by Assieh Amini, Stop Stoning Forever Campaign

Despite official denials, the stoning to death of women and sometimes men for such offenses as adultery continues in Iran, with state sanction. Iran’s Stop Stoning Forever Campaign documents and protests such instances, in cooperation with contacts abroad in the International Campaign Against Stoning. The Campaign’s members have been repeatedly harassed and arrested by Iran’s authorities. The author of this report, Assieh Amini, was arrested most recently at a rally in front of a Tehran courthouse this March, protesting the detainment of several women at a march against enforcement of sharia law in June of last year. While Amini was released after several days, some of those arrested at the June 2006 march were sentenced to more three years—as well receiving a prescribed number of whip lashes. All members of Stop Stoning Forever remain under risk.

One year and three months a go, a man and a woman were stoned to death in Behesht-Reza near Mashad. When we followed up and reported it, the authorities, including the late Karimi-Rad, Justice Department spokesman, denied it. Even our own friends and colleagues repeatedly reminded us that following a directive issued by the head of the judiciary in 1381 (2002), there have not been any stonings in Iran .

While this indifference was going on, another convict in Ahwaz was told to get ready to be stoned to death.

We had gone to Ahwaz to meet with the woman’s lawyer and family to see if there was any way we could save her. That’s when we heard there was another woman in Jolfa in a similar predicament whose case is truly shocking.

The woman in Jolfa had already been taken to be stoned once before. She was a smart woman who had read books on related laws while in prison, and who had reminded the judge on the day of her execution, that her execution would have been illegal since she had not yet received a reply to her latest appeal. The judge was swayed to postpone the execution until the appeal is heard. The woman’s elderly mother and her pro bono lawyers publicized her case as they pursued legal remedies. Eventually, the sentence was overturned, she was re-tried and acquitted of adultery.

These events, which can be amply documented—and what document could be better than living witnesses?—were happening at a time when the authorities were denying them, and ordinary citizens doubted they could happen.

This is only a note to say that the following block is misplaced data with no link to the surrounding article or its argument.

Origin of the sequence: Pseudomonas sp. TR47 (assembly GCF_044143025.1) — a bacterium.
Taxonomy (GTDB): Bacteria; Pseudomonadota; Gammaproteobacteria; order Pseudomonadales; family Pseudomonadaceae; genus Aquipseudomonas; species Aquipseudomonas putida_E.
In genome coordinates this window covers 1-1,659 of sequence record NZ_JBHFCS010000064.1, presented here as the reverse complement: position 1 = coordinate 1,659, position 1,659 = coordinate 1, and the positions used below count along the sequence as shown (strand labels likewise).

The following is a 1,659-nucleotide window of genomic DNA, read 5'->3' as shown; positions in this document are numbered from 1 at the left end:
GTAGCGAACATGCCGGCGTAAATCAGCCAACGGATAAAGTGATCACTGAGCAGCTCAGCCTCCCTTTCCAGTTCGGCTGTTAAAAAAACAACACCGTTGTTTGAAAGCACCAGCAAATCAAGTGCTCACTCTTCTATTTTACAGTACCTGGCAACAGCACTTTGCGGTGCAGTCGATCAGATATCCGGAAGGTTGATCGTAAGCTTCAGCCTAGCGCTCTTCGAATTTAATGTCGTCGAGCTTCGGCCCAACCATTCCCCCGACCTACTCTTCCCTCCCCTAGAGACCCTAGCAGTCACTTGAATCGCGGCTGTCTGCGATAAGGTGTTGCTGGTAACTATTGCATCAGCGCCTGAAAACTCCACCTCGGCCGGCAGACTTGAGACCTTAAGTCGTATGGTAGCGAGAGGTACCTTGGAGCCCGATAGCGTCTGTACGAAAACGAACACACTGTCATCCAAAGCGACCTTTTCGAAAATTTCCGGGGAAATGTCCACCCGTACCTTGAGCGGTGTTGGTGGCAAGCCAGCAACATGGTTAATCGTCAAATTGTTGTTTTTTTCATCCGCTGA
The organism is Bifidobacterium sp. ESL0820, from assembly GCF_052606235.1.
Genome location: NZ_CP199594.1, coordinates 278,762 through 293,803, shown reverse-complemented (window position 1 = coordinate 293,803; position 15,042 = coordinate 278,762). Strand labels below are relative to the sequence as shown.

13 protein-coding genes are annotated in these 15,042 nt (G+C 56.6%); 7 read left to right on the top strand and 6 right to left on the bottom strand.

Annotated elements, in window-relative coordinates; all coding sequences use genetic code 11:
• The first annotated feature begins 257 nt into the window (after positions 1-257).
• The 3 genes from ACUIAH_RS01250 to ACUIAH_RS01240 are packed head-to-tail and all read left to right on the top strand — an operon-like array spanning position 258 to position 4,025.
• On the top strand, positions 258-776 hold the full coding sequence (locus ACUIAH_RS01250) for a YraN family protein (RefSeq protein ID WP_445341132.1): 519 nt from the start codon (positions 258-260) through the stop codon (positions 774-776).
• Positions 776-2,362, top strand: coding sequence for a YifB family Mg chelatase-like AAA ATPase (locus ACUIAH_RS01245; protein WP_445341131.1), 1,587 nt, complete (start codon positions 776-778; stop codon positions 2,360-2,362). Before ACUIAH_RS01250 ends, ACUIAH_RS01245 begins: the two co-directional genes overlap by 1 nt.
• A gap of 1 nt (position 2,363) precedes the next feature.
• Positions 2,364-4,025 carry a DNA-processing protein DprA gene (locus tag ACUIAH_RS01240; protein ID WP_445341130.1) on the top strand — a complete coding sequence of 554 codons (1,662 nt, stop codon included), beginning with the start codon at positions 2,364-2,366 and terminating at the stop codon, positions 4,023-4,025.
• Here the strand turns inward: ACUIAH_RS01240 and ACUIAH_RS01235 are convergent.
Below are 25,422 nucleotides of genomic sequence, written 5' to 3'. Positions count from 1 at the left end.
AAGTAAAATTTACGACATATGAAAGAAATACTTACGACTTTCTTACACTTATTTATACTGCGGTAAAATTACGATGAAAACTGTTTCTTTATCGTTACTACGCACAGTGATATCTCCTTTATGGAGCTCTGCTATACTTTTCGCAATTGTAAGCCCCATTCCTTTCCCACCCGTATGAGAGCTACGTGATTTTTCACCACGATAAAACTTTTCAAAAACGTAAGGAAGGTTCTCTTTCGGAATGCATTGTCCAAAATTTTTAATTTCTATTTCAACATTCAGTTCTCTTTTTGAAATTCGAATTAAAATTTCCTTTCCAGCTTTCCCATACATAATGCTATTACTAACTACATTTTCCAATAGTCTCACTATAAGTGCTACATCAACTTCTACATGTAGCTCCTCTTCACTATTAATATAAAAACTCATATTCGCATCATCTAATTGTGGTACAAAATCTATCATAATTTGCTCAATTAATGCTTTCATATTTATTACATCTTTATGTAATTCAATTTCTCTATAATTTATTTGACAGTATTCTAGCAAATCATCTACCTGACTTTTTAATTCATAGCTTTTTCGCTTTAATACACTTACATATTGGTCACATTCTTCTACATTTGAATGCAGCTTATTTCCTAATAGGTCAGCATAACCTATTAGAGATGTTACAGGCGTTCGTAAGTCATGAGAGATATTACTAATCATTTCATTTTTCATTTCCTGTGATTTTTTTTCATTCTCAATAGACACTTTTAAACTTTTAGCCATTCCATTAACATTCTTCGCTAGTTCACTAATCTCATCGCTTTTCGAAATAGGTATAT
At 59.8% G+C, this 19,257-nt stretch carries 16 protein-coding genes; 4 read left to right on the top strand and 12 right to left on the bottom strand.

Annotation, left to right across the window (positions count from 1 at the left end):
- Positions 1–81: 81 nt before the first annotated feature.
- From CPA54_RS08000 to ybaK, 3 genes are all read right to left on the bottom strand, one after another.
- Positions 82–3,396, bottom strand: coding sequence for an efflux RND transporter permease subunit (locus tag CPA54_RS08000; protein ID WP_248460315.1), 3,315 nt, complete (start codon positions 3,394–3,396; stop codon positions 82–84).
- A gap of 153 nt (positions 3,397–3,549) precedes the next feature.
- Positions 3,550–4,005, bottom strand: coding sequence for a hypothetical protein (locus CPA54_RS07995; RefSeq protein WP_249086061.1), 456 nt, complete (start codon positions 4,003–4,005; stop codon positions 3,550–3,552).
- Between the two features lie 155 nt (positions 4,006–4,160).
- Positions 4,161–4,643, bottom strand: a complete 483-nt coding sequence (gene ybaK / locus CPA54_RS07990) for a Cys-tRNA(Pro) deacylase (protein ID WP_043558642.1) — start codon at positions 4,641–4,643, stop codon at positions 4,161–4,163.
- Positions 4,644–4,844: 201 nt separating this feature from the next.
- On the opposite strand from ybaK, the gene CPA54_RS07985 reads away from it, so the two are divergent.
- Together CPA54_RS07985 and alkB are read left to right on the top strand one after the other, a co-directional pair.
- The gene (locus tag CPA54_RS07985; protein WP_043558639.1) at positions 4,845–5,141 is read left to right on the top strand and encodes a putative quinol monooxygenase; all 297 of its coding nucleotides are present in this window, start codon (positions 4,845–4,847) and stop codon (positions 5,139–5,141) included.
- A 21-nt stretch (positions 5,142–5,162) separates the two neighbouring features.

[Translator’s note: Apparently, while stoning is a permissible punishment in Islamic Republic’s penal code, it is not practiced with any fanfare, or even overtly. Most cases involve poor, uneducated defendants, usually women, in rural areas which seldom receive national attention. The sentence is usually handed down by a local judge who then oversees its execution.]

Why This Campaign?

It was during these times that Stop Stoning Forever Campaign came to being. Our goals were to find cases, research them, help find attorneys who would vigorously represent the defense, organize activism & publicity, and, ultimately, free the convicts with an eye towards abolishing stoning altogether. Stoning is a cruel and backward punishment. We knew that raising awareness about an issue like stoning in the 21st century is not just about saving one life or changing one law. It will inevitably lead to examining other draconian or discriminatory laws in the court of public opinion.

Founders of this campaign had previously been active in other human rights and women’s causes. Their focus on stoning was initially seen [by critics] as a struggle over something “that’s not all that important.”

There were several reason this campaign was not initially taken seriously. One was that the number of cases involved was small. Second, it seemed as if this was a single injustice against women and not legally very broad. Third, some people questioned why challenge a law that is not supposed to be enforced anyway?

Fourth, there were some who felt stoning was not a cause for legal activism but a matter of prevailing social customs that consider sexual indiscretions unforgivable. Needless to say, these “customs” typically leave a thousand loopholes for men to escape the charge of adultery. In other words, the fourth group believed that as long as there are people in society who are willing to throw stones at an adulterer—or even willing to witness it as a public ritual—then this loans some legitimacy to stoning as a punishment.

There were more than a few objections but we were aware of the issues. For example, we’ve known all along that when you fight against something like stonings, just as the law needs to be changed, so do certain underlying social power bases that go with it. Case in point: Why is that in countries like Pakistan, Afghanistan or Iraq, it is not the state or law enforcement who carry out stonings, but these stonings, like all other honor killings, are the wish and will of the local men? Furthermore, the more tradition and custom enters the equation, the more anti-woman the formula gets. Why is it, in Pakistan, for instance, the punishment for a man who rapes a woman is to let the victim’s male relatives rape one of the rapist’s female relatives? These are matters of masculine honor which punish any perceived sexual indiscretion by women according to a traditional patriarchal order.